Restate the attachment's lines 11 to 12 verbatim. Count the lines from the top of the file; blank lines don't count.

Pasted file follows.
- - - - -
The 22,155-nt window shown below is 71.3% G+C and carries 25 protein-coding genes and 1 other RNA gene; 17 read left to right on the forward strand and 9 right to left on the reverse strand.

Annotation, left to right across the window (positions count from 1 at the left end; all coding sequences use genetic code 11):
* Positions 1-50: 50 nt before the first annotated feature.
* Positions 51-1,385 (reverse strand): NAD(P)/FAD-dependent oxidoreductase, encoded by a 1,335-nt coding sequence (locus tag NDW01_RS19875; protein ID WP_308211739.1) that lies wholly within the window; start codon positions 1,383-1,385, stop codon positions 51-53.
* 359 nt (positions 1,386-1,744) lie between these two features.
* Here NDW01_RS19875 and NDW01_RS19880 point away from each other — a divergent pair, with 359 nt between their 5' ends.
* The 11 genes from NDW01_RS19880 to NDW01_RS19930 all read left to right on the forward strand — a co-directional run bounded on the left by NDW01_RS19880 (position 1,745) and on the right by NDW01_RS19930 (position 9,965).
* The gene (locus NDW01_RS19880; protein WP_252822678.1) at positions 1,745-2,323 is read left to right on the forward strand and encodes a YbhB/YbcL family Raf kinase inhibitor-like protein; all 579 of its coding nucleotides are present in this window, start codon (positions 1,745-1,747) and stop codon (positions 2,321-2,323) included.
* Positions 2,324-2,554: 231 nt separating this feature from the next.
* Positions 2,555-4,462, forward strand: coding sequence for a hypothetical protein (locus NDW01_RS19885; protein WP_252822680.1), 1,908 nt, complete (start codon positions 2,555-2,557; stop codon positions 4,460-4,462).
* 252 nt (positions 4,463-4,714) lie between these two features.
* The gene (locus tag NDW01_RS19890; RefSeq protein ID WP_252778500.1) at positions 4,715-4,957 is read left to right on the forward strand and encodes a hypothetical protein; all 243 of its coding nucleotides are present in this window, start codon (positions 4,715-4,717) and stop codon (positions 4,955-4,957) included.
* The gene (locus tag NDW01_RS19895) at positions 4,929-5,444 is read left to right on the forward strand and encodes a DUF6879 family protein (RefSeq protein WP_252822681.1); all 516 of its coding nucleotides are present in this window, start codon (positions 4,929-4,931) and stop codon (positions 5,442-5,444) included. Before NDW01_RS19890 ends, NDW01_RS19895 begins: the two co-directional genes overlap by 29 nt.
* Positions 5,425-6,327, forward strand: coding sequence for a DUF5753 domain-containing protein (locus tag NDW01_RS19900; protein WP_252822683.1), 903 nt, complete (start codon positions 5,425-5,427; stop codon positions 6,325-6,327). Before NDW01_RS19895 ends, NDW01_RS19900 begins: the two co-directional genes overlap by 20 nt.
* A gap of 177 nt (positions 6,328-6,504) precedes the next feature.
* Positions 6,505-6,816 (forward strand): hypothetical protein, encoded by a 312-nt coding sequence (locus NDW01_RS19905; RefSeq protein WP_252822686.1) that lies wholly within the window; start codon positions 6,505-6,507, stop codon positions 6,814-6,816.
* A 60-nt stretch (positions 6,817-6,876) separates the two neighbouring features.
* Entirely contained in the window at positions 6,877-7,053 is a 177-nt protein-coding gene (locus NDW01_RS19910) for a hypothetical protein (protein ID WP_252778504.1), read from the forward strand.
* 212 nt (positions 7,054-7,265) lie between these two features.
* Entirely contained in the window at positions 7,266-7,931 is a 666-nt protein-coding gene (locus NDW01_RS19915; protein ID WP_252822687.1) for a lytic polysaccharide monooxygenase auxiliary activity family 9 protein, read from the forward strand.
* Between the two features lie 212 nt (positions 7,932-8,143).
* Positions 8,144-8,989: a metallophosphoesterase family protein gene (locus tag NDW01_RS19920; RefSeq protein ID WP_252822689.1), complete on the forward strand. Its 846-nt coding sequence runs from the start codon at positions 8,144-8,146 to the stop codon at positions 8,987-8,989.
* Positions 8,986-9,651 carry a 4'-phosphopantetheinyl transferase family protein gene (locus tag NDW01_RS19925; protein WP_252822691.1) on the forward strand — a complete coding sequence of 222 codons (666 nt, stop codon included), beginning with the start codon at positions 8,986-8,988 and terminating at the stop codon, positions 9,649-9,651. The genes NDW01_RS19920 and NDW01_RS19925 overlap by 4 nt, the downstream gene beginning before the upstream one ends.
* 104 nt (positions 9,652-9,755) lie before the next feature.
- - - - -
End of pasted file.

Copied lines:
* 252 nt (positions 4,463-4,714) lie between these two features.
* The gene (locus tag NDW01_RS19890; RefSeq protein ID WP_252778500.1) at positions 4,715-4,957 is read left to right on the forward strand and encodes a hypothetical protein; all 243 of its coding nucleotides are present in this window, start codon (positions 4,715-4,717) and stop codon (positions 4,955-4,957) included.